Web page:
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How to Make an Acting Resume With No Experience for Kids

List school plays and other amateur acting experiences on your child's resume.
Adam Taylor/Digital Vision/Getty Images

Landing a job in film or theater is contingent upon your skill and experience. But even the best actors were inexperienced at one time. If you have a child who is interested in acting, but has not yet been involved in a production, you will have to rely on his training and skills to fill his resume. While your child will probably not gain a leading role from this kind of resume, he may be cast as an extra or bit player (an actor with only one or two lines), which can give him experience and build his resume for the next production.

Center your child's name in bold, readable type at the top of an 8.5-by-11-inch sheet of paper. You can also use 8-by-10 paper if you plan to attach the resume to a head shot.

Type your email address and cellphone number below the name. Do not include your home number. You may include your address, if desired, but only if this is a P.O. box. Even though your child is a beginner, you do not want to include any personal information that may allow a fan or a stalker to identify where your child lives.

List your child's age, height, weight, eye color and hair color. Be accurate. If you misrepresent your child's physical information to make him more closely match an ideal type, this will quickly become apparent to the casting director and may diminish your child's chances of landing the role.

Create a section labeled "Experience" in bold letters if your child has done any amateur acting. You can list school plays and church dramas in this section if this is all he has done. This shows the casting director that your child has already tried acting and is somewhat comfortable in front of an audience. Include modeling experience, if applicable.

Label subsections in bold font that identify your child's experience by the type of production. The five major categories are "Film," "Television," "Commercials," "Theater" and "Print."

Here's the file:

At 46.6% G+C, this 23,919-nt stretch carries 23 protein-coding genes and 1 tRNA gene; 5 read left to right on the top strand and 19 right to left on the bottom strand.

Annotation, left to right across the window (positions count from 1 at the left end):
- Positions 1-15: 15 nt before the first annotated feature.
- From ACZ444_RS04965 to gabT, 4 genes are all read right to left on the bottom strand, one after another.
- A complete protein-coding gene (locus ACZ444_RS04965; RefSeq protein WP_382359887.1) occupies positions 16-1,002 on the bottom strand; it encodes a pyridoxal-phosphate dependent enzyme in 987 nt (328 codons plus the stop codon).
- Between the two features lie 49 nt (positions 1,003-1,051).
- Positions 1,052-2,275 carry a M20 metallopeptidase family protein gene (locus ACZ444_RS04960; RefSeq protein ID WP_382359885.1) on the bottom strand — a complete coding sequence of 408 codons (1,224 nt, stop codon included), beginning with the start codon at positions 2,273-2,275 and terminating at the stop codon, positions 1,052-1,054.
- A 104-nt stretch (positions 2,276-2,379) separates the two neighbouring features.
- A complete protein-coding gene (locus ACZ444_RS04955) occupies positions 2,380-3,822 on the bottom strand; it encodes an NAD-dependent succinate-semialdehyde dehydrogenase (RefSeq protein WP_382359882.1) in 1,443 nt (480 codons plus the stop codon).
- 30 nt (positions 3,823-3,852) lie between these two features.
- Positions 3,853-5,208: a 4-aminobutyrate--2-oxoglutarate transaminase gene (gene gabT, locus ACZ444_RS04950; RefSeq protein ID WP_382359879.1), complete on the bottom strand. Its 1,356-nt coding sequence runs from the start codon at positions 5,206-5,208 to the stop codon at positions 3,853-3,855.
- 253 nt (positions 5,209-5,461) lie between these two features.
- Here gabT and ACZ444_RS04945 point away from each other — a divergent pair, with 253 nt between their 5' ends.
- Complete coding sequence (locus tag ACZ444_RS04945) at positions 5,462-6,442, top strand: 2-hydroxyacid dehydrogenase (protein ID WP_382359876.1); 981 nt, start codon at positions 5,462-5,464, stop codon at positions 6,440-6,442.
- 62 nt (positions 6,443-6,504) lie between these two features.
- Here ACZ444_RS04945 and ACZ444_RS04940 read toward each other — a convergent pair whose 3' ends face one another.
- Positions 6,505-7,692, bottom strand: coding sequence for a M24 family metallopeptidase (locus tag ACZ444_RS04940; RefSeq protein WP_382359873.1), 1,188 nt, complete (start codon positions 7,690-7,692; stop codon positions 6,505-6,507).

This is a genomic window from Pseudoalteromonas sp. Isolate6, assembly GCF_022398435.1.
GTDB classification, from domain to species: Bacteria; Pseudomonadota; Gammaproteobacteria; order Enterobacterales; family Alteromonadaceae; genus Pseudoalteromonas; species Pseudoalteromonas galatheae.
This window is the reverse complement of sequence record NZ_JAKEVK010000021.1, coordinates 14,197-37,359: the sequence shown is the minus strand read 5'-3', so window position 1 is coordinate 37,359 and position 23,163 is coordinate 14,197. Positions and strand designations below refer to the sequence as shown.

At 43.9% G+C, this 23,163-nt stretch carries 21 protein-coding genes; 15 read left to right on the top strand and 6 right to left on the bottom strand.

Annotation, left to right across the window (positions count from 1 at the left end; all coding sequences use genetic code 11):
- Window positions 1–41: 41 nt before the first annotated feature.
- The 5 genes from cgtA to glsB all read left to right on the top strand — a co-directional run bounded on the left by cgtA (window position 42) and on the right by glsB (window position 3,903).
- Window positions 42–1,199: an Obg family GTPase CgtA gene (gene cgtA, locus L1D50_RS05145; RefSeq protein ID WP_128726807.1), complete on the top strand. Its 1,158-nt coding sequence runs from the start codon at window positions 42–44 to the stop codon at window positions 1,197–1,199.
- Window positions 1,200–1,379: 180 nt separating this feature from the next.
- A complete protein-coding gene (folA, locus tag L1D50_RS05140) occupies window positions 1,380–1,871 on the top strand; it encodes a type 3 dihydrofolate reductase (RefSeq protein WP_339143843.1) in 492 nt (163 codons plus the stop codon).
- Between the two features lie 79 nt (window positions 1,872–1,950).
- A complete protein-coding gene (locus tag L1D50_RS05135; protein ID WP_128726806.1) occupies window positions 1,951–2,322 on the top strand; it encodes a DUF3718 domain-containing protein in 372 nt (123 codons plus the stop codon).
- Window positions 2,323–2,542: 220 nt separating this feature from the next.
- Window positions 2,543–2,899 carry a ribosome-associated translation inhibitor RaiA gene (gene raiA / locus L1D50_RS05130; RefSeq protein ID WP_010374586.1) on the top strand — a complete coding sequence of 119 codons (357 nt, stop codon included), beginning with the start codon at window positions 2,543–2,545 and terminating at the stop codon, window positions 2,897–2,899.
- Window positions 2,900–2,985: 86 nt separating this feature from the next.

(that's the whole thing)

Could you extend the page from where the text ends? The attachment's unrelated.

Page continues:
List each acting experience by project title, type of role and the name of the production company. The project title should be left-aligned, the type of role centered and the production company right-aligned.

List the type of role as "lead," "supporting," or "featured" for film experience or "series regular," "recurring," "guest star," "co-star" or "featured" for television experience. A "lead" role means that your child was one of the main characters; "supporting" means that he was not a main character, but had a speaking role. A "featured" role means that he was an extra with no lines.

Create a section labeled "Training" or "Education." Include any acting, singing, dancing, speaking or martial arts classes your child has taken or is taking.

Designate a section labeled "Skills, Talents and Hobbies." This is the most important section for children with no professional acting experience. List any skills that could be used in any type of production. Include any foreign languages or accents that your child knows well. List any sports or musical instruments he plays. If he can cry on cue, list that. Be creative, but be accurate. Do not include anything that your child has not done or that he cannot do proficiently.

Include a head shot with your resume. This is a professional photo of your child's head and shoulders, which should be taken by a photographer who specializes in this kind of photography. Do not try to take this photo yourself, as this can quickly label you as an amateur who is not serious about the business.


Always protect your child by leaving off personal data, such as the school he attends, his physical address and his home phone number. If his only experience is with school plays, it is acceptable to be vague about the school's name and location. For example, if your child attends McKinley Elementary School in Pasadena, California, you can list his acting experience there as "McKinley Theater, Southern California."

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